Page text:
With a freezer full of a goat and half, I can concentrate on bettering my groups within hunting distances and get back out in the hills chasing some goats :dance:

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Re: Tribute bow beginnings

#2 Post by Outbackdad » Tue Jun 05, 2018 8:13 am

Great to see you are trying the new bow, hope you enjoy it.

Eddie

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Re: Tribute bow beginnings

#3 Post by flyonline » Tue Jun 05, 2018 2:14 pm

Yes thanks Eddie, it's a lot of fun to shoot and so light in the hand I can stand at full draw for ages.

Obligatory grouping shot, bareshaft and fletched hitting together so good to go!

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Had a bit of an issue with the second bare-shaft flying stiff, which threw me until I discovered my tie-on nocking point had come loose so wasn't holding the nock true each time. Once fixed, back to matching the original. Threw a b/h on the fletched shaft and compared it to my 50# sage and was pleasantly surprised at penetration power so feeling confident to get out in the field soon. Just need to find some light wooden shafts for a full 'retro' feel one day :D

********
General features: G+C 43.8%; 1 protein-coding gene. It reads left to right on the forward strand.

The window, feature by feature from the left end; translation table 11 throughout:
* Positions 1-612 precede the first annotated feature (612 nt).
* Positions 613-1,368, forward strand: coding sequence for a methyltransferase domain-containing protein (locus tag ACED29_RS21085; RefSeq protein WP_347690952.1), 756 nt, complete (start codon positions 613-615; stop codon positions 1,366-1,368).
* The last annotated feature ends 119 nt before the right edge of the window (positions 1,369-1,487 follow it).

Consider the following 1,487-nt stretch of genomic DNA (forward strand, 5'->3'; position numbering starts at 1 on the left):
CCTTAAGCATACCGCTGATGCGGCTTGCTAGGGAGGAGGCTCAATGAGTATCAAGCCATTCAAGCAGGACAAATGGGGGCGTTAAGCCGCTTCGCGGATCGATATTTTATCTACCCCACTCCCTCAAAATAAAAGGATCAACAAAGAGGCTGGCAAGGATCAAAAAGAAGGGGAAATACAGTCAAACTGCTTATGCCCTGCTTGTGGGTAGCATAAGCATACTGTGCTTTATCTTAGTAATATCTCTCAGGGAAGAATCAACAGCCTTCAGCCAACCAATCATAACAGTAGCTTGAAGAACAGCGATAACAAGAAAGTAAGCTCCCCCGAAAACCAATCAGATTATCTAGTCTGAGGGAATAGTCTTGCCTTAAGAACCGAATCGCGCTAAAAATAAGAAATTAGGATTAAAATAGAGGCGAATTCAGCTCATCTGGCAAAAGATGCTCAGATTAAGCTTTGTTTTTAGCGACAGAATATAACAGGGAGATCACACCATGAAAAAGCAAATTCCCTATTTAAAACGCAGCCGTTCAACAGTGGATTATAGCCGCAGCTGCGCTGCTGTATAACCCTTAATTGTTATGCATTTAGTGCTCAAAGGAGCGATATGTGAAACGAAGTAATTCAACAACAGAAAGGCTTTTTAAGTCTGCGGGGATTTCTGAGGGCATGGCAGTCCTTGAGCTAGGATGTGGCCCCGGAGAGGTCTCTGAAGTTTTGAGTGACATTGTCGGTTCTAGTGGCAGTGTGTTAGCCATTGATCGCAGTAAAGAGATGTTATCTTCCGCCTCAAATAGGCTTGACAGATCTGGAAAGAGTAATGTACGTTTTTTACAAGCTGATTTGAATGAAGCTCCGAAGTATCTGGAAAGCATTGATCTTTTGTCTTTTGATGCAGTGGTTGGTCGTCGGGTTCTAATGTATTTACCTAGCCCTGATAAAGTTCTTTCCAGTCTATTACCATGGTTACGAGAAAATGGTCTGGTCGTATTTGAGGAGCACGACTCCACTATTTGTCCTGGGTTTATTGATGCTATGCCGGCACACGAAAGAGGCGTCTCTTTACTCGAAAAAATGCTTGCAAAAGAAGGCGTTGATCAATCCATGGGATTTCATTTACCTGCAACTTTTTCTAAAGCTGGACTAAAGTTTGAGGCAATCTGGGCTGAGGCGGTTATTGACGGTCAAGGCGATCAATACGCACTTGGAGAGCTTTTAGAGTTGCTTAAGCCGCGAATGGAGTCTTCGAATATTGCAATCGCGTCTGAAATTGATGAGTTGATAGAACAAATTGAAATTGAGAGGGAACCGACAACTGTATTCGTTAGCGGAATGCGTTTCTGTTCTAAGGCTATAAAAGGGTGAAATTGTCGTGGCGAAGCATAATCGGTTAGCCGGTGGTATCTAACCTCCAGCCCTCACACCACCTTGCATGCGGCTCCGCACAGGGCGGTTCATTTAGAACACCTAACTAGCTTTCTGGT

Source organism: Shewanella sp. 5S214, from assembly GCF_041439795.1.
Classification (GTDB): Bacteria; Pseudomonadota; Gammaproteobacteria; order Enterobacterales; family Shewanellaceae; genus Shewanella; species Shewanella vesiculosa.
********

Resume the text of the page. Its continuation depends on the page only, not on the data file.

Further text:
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Re: Tribute bow beginnings

#4 Post by Stickbow Hunter » Tue Jun 05, 2018 8:08 pm

Great to see the bow in use and all the best for the hunt you take it on.

Jeff

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Re: Tribute bow beginnings

#5 Post by flyonline » Wed Jun 27, 2018 3:30 pm

Fast forward a few weeks and I'm finally feeling like I'm in a place where I'd be happy to take a shot at a breathing animal. I've been trying the feather to nose shot initiation technique which has cleaned up most if not all the occasional wayward arrow and as a bonus has helped me shooting my other 2 recurves in upping consistency.
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However I just noticed some crazing on the surface of the bow just on the tip sides of the fades, all on the belly with a few wrapping around the sides of the limb. They are definitely a full crack as I can catch them with my fingernail (bitten though it its). I'm assuming that it's just some crazing of the finish, but I wanted to confirm this and that's it's ok to keep shooting before I do it any further damage. And, what options I have from here?
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Re: Tribute bow beginnings

#6 Post by Stickbow Hunter » Thu Jun 28, 2018 2:11 pm